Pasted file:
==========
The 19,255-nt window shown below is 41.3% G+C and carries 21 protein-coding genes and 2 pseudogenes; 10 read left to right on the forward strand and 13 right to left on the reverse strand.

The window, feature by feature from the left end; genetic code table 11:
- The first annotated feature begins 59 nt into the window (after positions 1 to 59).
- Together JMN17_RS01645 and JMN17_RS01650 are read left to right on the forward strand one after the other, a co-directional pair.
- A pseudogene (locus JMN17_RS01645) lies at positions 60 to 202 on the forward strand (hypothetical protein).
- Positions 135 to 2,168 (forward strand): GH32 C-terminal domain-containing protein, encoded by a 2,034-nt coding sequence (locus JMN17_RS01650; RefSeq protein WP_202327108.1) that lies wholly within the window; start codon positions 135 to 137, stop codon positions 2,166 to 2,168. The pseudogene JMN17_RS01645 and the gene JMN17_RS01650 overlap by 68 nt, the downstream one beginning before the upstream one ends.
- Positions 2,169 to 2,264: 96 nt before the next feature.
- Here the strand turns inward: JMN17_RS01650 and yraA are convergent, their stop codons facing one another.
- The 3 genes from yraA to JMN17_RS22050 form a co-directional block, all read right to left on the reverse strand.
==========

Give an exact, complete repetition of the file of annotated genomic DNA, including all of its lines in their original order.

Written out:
The 19,255-nt window shown below is 41.3% G+C and carries 21 protein-coding genes and 2 pseudogenes; 10 read left to right on the forward strand and 13 right to left on the reverse strand.

The window, feature by feature from the left end; genetic code table 11:
- The first annotated feature begins 59 nt into the window (after positions 1 to 59).
- Together JMN17_RS01645 and JMN17_RS01650 are read left to right on the forward strand one after the other, a co-directional pair.
- A pseudogene (locus JMN17_RS01645) lies at positions 60 to 202 on the forward strand (hypothetical protein).
- Positions 135 to 2,168 (forward strand): GH32 C-terminal domain-containing protein, encoded by a 2,034-nt coding sequence (locus JMN17_RS01650; RefSeq protein WP_202327108.1) that lies wholly within the window; start codon positions 135 to 137, stop codon positions 2,166 to 2,168. The pseudogene JMN17_RS01645 and the gene JMN17_RS01650 overlap by 68 nt, the downstream one beginning before the upstream one ends.
- Positions 2,169 to 2,264: 96 nt before the next feature.
- Here the strand turns inward: JMN17_RS01650 and yraA are convergent, their stop codons facing one another.
- The 3 genes from yraA to JMN17_RS22050 form a co-directional block, all read right to left on the reverse strand.